This column originally appeared on Real Money Pro at 8:35 a.m. EDT on Oct. 11.NEW YORK ( Real Money) -- Yesterday I covered all my index hedges and moved back to a 5%-10% net long exposure. Though this is still quite a defensive posture, it follows a period during which I carried a net short position for a while. It is important to recognize that I am not a perma-bear nor am I a Cassandra. There are many ways to skin the market's cat. Tactical and opportunistic moves are necessary reagents to delivering superior investment returns. Indeed, given the backdrop I see into year-end, trading will be on my front burner, and investing will be demoted to the back burner. So, get ready for more frequent trading (vs. investing) commentary. I covered my hedges yesterday for several reasons:
- Yesterday was the fourth day of market losses in a row.
- Sentiment has turned decidedly negative. Many of those who were optimistic at the market top earlier this month have turned pessimistic. AAII bears are now at 38.8% vs. 33.2% last week, for the highest reading since mid to late July. AAII bulls are at only 30.6% vs. 33.9% last week, which is the lowest level since August. I expect that many who were bullish at the highs will be bearish in the period ahead. I don't want to be a member of their club.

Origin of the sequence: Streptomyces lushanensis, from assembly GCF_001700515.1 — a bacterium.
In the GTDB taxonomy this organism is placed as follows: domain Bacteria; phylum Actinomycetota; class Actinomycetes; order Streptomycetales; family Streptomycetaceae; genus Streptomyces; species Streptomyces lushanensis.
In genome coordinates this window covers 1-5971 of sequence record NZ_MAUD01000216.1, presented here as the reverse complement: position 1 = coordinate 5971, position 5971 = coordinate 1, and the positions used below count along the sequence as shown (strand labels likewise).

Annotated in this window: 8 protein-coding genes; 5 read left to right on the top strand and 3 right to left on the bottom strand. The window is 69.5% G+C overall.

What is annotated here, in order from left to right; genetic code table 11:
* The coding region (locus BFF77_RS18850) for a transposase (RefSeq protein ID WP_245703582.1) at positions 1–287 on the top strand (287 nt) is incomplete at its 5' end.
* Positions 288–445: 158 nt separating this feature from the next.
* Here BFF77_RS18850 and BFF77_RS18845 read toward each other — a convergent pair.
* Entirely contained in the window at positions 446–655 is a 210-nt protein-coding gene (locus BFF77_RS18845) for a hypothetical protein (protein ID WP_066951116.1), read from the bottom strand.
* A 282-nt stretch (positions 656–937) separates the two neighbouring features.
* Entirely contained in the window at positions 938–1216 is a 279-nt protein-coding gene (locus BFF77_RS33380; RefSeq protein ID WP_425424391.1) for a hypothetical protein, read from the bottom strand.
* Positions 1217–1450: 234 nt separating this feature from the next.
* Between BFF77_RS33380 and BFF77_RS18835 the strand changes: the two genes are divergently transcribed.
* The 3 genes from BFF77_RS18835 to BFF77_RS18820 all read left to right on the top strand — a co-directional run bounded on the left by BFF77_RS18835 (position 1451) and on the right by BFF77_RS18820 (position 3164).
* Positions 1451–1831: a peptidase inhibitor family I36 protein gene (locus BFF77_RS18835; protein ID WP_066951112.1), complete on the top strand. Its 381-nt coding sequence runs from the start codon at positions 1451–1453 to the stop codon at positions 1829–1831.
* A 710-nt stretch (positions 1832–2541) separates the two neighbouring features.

- Most importantly, several equities have fallen in price and entered my buy point levels -- for example, Yahoo! (YHOO - Get Report), Bristol-Myers Squibb (BMY), Sourcefire (FIRE) and Fusion-io (FIO). Even during corrections, selected stocks can perform well.
- Technology: Jim Cramer did an exquisite analysis of the weakening outlook for this sector yesterday afternoon. Among other issues, tech is transitioning from open to closed systems such as Apple (AAPL - Get Report) in secular move away from personal computers, AT&T (T - Get Report) and Verizon's (VZ - Get Report) networks have been built out, the weakening of global economies is hurting consumer spending for tech gadgets, and the move to the cloud is disruptive to technology sales.
- Cyclicals: The sector is exposed to a global slowdown, especially in China and Europe.
- Financials: These stocks are extended.
- Rate-sensitive (utilities, etc.): Names in this space are exposed to the inevitability of higher interest rates.
- Staples: These stocks are generally fully valued after a big run.
- Transports: Sector share prices have broken down.